On Wednesday, opponents of HJR1 will testify. At the time of reporting, 96 individuals and groups have submitted written versions of their testimony to the committee.
Opponents of raising the threshold
Many of those same individuals and groups testified Tuesday afternoon in opposition of SJR2, which was amended during the hearing to be exactly the same as HJR1.
ACLU of Ohio’s Collin Marozzi told the Senate General Government Committee that it’s a “a false equivalency to think that the Ohio constitution should be equally as difficult to amend as the US constitution,” arguing that, the more local the government is, the more responsive its laws should be. “This is why township ordinances are easier to change than the Ohio Revised Code, and the Ohio Revised Code is easier to change than federal law. So why should the Ohio Constitution, which governs 11 million people, be as difficult to amend as the US Constitution, a document that governs 330 million people?”
Marozzi also questioned what raising the voter threshold would do to stifle out-of-state special interests from participating in the citizen’s initiative process, and argued that it would instead make amendments functionally out of reach for initiatives that are not backed by special interests.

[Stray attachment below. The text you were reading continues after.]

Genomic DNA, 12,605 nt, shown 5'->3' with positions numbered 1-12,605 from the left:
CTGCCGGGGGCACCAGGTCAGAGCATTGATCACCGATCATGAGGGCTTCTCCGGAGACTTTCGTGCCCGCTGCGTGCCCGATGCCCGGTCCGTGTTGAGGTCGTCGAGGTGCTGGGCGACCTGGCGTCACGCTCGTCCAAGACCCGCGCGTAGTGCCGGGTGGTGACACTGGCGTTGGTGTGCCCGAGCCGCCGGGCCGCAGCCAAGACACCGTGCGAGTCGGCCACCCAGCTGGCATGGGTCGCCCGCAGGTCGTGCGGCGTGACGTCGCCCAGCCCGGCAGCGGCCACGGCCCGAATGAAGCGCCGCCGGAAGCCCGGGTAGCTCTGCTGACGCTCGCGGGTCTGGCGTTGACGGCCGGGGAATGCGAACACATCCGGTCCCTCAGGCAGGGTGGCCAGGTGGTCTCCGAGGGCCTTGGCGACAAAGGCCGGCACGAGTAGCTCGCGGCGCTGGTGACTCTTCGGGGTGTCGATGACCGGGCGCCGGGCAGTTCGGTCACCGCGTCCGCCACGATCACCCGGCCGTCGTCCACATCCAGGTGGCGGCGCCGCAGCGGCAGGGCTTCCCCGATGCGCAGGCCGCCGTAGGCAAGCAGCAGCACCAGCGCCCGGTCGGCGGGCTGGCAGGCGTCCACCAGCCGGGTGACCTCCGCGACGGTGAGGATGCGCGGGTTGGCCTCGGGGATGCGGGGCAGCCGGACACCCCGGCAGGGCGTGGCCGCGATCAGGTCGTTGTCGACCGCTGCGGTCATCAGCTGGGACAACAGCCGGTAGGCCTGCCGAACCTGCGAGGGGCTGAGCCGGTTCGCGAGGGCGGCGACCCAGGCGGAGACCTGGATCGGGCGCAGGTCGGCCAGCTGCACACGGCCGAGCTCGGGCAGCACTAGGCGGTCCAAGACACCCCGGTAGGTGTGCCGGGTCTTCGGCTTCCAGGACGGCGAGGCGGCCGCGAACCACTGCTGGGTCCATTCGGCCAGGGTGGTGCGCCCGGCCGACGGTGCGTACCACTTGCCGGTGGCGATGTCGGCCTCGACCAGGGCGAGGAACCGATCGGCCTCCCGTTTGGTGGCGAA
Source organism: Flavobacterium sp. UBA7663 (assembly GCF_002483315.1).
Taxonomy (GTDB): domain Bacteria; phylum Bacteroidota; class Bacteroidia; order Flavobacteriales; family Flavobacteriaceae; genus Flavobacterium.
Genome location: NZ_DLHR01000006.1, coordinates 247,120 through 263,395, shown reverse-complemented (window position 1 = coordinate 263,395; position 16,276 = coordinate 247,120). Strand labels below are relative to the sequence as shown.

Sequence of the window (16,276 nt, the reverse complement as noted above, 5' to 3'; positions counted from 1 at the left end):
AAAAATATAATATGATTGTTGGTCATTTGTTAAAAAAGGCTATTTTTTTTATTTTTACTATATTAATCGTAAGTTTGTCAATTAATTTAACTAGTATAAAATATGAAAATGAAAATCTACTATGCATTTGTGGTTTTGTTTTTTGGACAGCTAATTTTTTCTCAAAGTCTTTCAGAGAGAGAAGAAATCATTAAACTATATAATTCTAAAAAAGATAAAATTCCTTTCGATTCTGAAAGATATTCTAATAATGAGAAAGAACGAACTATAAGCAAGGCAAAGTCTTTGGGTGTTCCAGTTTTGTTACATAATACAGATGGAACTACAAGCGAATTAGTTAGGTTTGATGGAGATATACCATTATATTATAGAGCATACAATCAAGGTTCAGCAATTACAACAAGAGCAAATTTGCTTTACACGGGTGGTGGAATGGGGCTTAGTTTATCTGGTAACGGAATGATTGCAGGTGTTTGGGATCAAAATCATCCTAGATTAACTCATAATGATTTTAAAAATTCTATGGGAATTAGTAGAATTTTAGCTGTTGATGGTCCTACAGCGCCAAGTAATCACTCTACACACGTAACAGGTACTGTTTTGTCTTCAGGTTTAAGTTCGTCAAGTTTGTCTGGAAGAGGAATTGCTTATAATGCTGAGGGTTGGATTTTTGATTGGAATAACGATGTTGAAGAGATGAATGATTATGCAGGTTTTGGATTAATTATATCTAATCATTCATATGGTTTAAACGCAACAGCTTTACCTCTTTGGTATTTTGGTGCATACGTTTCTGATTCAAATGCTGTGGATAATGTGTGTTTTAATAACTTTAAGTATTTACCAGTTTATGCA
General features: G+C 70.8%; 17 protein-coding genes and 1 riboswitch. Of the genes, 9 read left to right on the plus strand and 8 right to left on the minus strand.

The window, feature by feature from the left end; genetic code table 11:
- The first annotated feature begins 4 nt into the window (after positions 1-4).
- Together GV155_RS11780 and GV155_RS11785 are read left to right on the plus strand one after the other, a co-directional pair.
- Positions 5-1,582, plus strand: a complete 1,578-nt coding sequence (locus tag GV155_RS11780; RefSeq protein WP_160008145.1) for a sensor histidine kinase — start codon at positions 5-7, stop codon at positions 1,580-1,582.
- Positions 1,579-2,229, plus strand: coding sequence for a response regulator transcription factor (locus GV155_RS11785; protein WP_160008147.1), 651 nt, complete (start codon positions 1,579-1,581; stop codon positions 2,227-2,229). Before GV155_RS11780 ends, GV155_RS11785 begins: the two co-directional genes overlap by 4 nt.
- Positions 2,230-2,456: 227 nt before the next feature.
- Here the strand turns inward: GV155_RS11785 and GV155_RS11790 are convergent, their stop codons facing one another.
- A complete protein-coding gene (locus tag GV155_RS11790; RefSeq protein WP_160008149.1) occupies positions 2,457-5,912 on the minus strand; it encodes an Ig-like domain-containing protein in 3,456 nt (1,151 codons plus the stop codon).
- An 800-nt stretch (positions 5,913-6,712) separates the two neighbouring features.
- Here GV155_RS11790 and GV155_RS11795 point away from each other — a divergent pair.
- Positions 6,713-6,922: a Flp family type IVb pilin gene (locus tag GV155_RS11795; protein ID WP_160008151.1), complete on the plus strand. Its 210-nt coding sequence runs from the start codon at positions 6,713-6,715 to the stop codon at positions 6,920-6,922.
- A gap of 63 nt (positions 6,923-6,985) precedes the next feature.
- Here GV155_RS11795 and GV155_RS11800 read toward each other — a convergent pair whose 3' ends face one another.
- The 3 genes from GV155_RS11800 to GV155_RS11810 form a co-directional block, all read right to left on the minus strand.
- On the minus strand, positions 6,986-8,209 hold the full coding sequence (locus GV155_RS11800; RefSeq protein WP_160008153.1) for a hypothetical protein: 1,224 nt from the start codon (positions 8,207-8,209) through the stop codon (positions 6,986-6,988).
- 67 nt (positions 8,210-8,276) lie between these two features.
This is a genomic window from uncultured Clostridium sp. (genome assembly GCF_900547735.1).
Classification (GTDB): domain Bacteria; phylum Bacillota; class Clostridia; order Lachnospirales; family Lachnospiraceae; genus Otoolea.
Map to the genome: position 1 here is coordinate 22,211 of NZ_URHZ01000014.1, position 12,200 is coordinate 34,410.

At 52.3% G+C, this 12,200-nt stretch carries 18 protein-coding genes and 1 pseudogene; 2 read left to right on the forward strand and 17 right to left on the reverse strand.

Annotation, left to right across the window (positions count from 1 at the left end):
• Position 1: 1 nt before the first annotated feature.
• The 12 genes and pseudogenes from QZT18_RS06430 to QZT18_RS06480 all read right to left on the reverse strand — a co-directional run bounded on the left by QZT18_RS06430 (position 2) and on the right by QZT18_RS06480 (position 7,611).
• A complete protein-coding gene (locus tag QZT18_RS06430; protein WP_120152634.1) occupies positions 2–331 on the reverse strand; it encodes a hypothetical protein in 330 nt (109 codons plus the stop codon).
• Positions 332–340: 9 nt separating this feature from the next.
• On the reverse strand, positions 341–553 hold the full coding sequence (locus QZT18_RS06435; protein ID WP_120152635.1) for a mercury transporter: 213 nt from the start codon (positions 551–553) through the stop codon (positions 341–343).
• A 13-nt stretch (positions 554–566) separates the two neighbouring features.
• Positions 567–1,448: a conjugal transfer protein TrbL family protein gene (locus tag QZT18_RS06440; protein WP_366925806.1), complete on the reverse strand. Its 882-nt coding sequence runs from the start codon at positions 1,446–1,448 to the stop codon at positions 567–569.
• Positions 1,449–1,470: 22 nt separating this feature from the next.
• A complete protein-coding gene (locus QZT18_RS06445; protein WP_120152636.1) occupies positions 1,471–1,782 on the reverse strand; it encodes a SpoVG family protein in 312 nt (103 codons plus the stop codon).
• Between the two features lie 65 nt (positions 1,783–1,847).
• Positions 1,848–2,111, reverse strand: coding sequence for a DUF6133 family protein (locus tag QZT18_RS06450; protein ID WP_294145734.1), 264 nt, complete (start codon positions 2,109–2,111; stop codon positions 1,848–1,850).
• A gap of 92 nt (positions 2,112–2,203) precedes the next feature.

“Nothing in this proposed amendment will stop big money, out of state special interests from bankrolling multi-million dollar campaigns,” Marozzi said.
Marozzi was among 61 individuals and groups to testify against SJR2 so far; 14 others testified in support.
Ohio Secretary of State Frank LaRose testified as an interested party to remind the committee that the joint resolution must pass with a ⅗ support from the entire Ohio General Assembly by May 10 if it is to appear on the ballot in August.
Senate Bill 92
Five testimonies were also submitted opposing Senate Bill 92. Among those was Emily Cole, the executive director for Ohio Families Unite for Political Action and Change, who characterized the bill as a “a dishonest and bad-faith effort to change the rules, again, in order to make it harder for Ohioans to protect our freedoms.”
Cole highlighted the $20 million price tag attached to an August election and suggested that there were better uses of that money.
“There are a lot of things Ohioans would love for you to allocate $20 million towards, including fully funding our schools, providing mental healthcare, enhancing opportunities for Ohio’s children, caring for Ohioans aging in place, and so on and so forth,” Cole said.
There has not yet been a hearing for proponents of SB92.
Another hearing for SJR2 and SB92 are scheduled for Wednesday. Columbus Sen. Bill DeMora, the sole Democrat on the Senate General Government Committee, told the Dayton Daily News that he expects both measures to be approved by the committee Wednesday morning and approved by the Senate in a party line vote soon thereafter. As for HJR1, Wednesday will be spent hearing opponent testimony. No further hearings have been scheduled.